Tuesday, November 11, 2014

Learning Pod Student Review System

My two AP classes each have two exams that they will have to take in May which prompted one student to ask me the other day how we would review for both AP exams.  Well the answer, if you read my post below on How We Learn is to go back frequently, but not every day and review old material.

One way to do this is to let your students use Learning Pod which allows students to take review questions on any AP exam that are preparing for without having to even login.  However if the students want to login then they will receive an explanation for their incorrect questions.  

Teachers can also create "pods" of their own tests that they have created which they can make available for anyone or just for their own students.  There are also different ways (url, Tweets), etc that teachers can use to share a pod with students.

If you want to easily see all the AP offering questions, go here or to the logo on the right of the page any time you want.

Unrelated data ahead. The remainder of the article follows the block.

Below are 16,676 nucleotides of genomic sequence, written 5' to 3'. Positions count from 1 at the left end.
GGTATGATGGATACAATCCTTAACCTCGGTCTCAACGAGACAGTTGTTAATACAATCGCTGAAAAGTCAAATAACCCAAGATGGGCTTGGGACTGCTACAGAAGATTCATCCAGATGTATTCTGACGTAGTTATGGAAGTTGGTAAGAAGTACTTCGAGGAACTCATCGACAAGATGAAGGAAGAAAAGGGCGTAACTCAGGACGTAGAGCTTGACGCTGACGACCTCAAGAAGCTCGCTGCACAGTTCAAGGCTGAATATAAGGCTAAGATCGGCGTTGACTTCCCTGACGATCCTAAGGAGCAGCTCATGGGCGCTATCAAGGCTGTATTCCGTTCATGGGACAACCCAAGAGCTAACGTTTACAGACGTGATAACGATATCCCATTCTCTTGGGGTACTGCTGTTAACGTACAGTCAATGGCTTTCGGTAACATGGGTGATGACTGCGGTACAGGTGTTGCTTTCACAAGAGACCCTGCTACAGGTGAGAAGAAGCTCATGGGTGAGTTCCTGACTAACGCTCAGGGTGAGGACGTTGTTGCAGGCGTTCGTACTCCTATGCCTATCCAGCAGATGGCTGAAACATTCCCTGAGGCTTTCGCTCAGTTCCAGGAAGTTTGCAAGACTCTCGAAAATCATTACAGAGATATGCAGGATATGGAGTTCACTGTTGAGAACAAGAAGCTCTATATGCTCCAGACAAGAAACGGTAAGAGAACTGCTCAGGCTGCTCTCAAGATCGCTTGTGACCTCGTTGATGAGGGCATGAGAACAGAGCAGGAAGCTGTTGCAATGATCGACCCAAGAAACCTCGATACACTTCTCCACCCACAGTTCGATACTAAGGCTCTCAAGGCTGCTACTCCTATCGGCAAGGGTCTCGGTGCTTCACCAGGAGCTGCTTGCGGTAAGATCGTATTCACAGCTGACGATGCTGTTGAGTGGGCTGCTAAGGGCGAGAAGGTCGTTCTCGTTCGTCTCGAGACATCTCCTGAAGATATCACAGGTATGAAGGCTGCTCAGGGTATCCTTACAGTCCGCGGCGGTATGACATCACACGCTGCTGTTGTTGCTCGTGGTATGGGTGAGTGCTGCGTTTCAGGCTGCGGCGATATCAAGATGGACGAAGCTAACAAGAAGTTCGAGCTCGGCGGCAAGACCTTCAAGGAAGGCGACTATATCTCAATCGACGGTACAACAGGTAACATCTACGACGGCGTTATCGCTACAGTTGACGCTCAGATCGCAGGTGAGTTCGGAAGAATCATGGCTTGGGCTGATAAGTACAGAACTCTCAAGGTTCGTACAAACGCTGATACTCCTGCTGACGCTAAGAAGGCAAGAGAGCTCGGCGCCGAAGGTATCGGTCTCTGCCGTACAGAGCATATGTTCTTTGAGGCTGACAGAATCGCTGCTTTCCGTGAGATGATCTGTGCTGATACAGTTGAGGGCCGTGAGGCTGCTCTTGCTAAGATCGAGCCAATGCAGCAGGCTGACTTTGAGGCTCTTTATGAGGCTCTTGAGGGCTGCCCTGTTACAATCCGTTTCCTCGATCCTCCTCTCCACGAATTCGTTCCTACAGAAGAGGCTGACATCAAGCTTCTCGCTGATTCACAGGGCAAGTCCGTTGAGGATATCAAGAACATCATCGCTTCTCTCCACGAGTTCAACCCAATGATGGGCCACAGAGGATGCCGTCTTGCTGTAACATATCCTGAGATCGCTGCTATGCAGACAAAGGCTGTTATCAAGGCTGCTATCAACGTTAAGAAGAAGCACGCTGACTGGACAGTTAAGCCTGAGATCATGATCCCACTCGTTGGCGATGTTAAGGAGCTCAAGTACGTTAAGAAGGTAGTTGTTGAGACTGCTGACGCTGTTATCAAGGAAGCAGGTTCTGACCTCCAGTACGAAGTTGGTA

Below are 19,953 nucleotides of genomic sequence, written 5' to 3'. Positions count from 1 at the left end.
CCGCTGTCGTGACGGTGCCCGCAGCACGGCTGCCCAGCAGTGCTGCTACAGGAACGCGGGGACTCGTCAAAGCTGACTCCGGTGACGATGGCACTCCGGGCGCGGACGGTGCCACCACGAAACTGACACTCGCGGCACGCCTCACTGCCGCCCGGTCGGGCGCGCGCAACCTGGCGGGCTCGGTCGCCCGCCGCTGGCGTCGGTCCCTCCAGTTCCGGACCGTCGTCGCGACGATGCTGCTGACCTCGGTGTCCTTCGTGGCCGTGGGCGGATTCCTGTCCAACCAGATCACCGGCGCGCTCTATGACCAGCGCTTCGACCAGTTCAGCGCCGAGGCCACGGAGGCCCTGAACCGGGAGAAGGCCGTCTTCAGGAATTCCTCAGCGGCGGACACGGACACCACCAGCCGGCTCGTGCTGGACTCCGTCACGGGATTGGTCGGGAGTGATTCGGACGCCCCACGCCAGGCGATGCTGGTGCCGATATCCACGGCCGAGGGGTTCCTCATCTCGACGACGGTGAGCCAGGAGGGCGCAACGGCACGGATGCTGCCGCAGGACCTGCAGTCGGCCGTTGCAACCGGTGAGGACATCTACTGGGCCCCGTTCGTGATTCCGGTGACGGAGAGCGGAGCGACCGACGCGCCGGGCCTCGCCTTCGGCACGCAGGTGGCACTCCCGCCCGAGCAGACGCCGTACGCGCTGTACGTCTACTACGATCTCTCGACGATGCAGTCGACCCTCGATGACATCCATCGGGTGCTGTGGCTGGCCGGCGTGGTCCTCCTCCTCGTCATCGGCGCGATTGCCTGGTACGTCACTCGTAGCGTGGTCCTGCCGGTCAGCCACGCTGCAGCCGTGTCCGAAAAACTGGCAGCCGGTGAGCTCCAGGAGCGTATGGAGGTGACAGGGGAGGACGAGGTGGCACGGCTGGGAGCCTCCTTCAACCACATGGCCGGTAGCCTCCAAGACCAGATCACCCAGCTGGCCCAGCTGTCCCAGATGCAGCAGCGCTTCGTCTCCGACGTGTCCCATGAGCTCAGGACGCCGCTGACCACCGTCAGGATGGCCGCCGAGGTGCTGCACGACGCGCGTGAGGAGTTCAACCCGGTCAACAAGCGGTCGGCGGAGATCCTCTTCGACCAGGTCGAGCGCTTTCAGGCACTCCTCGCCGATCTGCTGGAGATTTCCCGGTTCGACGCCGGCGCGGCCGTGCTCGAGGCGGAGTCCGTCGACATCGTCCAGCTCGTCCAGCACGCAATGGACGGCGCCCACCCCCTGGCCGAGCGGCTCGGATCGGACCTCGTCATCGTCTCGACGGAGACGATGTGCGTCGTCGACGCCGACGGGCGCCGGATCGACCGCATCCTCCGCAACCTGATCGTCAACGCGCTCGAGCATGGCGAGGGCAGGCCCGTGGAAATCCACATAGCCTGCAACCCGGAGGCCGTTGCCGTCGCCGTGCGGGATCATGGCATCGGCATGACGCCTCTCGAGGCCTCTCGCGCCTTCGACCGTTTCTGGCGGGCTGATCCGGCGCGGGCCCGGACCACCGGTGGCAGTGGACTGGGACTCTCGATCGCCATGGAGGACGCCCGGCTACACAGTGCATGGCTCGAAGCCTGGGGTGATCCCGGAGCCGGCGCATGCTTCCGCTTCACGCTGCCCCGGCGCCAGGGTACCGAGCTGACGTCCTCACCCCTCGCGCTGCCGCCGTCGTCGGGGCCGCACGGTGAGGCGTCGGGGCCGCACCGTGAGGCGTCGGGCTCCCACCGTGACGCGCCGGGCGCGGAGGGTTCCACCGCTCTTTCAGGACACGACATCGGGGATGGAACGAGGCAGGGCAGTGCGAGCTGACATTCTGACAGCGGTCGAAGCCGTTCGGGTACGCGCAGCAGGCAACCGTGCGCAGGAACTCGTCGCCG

Monday, November 10, 2014

Net Neutrality and Government


This is a great issue for your government class as it pits Democrats and Republicans.  Google, Facebook, etc. want net neutrality which the Internet services want there to be charges for faster speeds.  Here is a NYTimes article on it.

Opposite to Obama's net neutrality is Ted Cruz (R-TX) who calls it "Obamacare for the Internet."  He sides with the Internet companies.  Below is one of their ads.

Making it more fun is Tom Wheeler who is the chair of the FCC who is in charge of the position. Wheeler raised lots of money for Obama, but is also a former lobbyist.  Finally the decision, in the past has even been attacked in the courts, so that is one more item to bring in.
 

How We Learn

As I have noted before, it is not often that I push something that costs money, but at Frank Franz' suggestion I read How We Learn, by Benedict Carey.  Here are some of the highlights in Scientific American.  The upshot is that the author contends with quantitative backing:

  • that studying day after day is not good that we should have a day or two off after studying the first time and that there will be surprisingly more retention when one tests on the third day after studying than on the day you studied
  • that studying on multiple days, not in succession increases long term retention
  • that brief study breaks to do things totally unrelated such as checking text messages, as long as not done every few minutes help the brain make connections
  • that going back to earlier material all year again helps the learning process